When Sharad started his work, friends and relatives warned him that this is an impossible task and he would not be able to finish what he has begun. “The day arrived, it was October 2, 2014, when I launched a campaign called Bhikshavratti Mukti Abhiyan, i.e. ‘Begging-Free Movement’ to make a few people self-independent whom we call beggars,” he stated.
Later, he started building trust and comfort among the beggars and asked them to step forward in the initiative because it was meant for them only.
He helped these poor people with ration cards that entitled them to buy subsidised goods from Government shops. For this, he had to fight very hard as he convinced the authorities to provide ration cards to over 100 beggars without address proof, which is usually mandatory. This was his first step to develop a sense of faith in the beggars, and the community started approaching Sharad for their cards.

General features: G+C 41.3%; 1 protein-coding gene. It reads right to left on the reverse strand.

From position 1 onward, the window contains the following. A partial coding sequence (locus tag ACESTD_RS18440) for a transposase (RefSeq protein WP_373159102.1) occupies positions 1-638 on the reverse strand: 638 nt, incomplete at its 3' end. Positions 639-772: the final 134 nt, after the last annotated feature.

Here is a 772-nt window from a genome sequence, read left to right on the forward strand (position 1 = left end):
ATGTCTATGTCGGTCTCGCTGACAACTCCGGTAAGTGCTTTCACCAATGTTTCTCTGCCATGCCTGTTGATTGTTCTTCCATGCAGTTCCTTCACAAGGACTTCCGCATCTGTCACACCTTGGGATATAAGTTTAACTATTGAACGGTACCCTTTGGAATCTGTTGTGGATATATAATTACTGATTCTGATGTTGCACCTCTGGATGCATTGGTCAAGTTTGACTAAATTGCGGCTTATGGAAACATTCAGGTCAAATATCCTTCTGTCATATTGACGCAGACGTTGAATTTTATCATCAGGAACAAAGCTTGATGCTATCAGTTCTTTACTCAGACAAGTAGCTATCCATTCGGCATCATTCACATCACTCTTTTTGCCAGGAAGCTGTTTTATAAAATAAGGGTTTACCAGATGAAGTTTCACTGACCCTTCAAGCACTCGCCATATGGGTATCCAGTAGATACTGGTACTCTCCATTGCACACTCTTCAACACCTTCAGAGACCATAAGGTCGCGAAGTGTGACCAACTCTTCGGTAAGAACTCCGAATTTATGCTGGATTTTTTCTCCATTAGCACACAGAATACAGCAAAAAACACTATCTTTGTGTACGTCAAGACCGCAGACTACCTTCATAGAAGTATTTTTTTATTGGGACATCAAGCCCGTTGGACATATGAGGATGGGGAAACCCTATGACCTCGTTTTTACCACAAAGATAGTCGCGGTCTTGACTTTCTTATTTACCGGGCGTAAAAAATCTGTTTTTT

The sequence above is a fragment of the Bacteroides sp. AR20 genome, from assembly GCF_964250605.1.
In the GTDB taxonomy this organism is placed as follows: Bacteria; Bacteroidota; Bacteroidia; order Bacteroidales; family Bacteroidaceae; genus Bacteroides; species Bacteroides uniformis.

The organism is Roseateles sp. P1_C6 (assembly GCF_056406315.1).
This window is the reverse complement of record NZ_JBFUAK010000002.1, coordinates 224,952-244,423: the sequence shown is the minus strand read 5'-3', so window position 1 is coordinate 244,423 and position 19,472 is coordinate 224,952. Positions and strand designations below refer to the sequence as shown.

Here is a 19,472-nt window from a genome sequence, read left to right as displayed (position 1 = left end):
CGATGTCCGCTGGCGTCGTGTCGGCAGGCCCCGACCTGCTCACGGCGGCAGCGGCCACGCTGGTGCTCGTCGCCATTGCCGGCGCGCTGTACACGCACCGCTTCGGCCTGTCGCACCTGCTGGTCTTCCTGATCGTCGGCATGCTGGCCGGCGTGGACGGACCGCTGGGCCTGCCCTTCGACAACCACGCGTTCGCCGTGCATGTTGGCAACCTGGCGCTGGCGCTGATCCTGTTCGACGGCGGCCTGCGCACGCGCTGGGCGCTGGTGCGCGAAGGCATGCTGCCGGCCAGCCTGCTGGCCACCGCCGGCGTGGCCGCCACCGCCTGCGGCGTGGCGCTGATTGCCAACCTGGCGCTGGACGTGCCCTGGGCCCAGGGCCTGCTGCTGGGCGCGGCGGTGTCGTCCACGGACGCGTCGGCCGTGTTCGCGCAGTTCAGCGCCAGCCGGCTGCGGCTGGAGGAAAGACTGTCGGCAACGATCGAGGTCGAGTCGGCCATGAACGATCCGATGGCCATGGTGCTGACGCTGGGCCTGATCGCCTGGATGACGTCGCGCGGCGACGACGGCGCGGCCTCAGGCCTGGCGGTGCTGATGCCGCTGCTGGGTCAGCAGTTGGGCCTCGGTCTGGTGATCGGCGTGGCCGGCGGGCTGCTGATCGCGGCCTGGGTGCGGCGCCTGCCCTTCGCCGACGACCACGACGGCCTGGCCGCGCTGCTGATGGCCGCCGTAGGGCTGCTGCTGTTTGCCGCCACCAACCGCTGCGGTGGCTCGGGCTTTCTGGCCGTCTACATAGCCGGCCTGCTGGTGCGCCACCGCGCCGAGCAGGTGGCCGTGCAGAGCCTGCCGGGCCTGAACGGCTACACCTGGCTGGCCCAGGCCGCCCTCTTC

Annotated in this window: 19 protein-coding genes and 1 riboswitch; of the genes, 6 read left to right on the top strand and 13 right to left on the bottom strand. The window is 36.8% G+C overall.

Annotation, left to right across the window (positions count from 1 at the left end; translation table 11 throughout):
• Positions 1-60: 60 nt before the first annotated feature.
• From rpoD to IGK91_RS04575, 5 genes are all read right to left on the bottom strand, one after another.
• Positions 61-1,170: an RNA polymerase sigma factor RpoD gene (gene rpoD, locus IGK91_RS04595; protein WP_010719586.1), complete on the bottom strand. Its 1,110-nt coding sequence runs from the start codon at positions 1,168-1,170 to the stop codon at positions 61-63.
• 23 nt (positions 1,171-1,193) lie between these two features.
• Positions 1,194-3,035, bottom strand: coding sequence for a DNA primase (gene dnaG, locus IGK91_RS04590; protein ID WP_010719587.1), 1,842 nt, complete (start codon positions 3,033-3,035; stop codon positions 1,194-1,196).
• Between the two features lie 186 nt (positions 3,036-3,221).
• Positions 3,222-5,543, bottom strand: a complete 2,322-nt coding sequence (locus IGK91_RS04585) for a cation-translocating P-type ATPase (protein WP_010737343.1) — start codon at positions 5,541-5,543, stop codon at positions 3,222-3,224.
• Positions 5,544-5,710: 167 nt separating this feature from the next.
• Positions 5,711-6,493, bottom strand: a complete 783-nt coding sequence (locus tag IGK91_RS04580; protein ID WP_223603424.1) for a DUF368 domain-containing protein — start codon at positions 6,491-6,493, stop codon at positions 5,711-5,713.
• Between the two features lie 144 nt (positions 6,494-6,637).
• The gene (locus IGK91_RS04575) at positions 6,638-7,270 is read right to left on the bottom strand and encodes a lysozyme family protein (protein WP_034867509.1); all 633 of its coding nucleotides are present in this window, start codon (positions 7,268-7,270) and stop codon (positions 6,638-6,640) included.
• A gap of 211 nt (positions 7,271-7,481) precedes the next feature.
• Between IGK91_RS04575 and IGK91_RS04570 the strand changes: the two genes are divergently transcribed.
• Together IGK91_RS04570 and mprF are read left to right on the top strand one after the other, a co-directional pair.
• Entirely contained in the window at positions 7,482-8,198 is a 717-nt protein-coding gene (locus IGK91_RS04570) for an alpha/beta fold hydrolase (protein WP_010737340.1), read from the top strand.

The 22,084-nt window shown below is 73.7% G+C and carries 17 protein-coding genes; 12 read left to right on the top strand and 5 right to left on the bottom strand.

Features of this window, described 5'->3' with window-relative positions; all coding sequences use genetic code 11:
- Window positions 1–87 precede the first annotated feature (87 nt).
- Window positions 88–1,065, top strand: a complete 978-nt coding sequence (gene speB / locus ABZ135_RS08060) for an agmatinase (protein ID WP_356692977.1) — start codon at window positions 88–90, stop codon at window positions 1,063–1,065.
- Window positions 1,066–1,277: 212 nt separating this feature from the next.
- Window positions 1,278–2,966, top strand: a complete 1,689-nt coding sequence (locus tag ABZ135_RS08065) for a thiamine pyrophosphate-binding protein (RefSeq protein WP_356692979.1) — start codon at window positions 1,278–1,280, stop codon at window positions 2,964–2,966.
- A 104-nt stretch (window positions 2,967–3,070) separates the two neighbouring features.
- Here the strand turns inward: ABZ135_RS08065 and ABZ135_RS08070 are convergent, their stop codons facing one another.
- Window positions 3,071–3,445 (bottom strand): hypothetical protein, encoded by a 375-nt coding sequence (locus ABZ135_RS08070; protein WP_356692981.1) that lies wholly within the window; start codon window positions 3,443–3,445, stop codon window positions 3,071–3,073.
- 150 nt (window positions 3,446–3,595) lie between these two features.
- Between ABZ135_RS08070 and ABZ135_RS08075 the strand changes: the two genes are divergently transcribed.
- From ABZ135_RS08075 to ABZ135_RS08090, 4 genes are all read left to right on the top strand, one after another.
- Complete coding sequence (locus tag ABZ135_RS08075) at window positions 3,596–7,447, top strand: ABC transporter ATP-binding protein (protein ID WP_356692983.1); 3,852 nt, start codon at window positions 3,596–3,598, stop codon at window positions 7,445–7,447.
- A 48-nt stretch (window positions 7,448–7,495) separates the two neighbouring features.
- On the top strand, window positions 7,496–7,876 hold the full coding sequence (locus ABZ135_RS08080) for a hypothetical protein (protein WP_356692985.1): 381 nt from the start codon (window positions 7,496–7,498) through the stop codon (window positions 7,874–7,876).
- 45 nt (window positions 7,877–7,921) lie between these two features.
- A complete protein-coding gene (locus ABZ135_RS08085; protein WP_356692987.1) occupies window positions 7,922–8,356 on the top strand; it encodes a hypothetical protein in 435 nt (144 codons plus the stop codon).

So far, he managed to provide Government houses to around 400 beggars under the Pradhan Mantri Awas Yojna scheme. Since there were no schools in the vicinity, he took up the challenge and opened a school for kids who were forced by their parents for begging. “It was quite a tough task for me to convince their parents but somehow I got to succeed, and today there are over 100 kids in my school,” said Sharad.
Later, he started conversing with people to know about the problems faced by them on a daily basis. He even began inviting Government officials to address the issues.
“One thing that builds confidence in beggars was sharing a space with Government officials and other dignitaries. It generated a sense of acceptance in these people,” he added.
Achievements of Sharad’s Initiative ‘Bhikshavratti Mukti Abhiyan’
After Sharad’s commendable efforts, beggars were now ready to bring a new change in their lives, but this mission was not possible without proper funds. So, he registered for an NGO ‘Badlaav’ in 2015. Due to his constant support, 27 beggars had left begging and started working in different areas.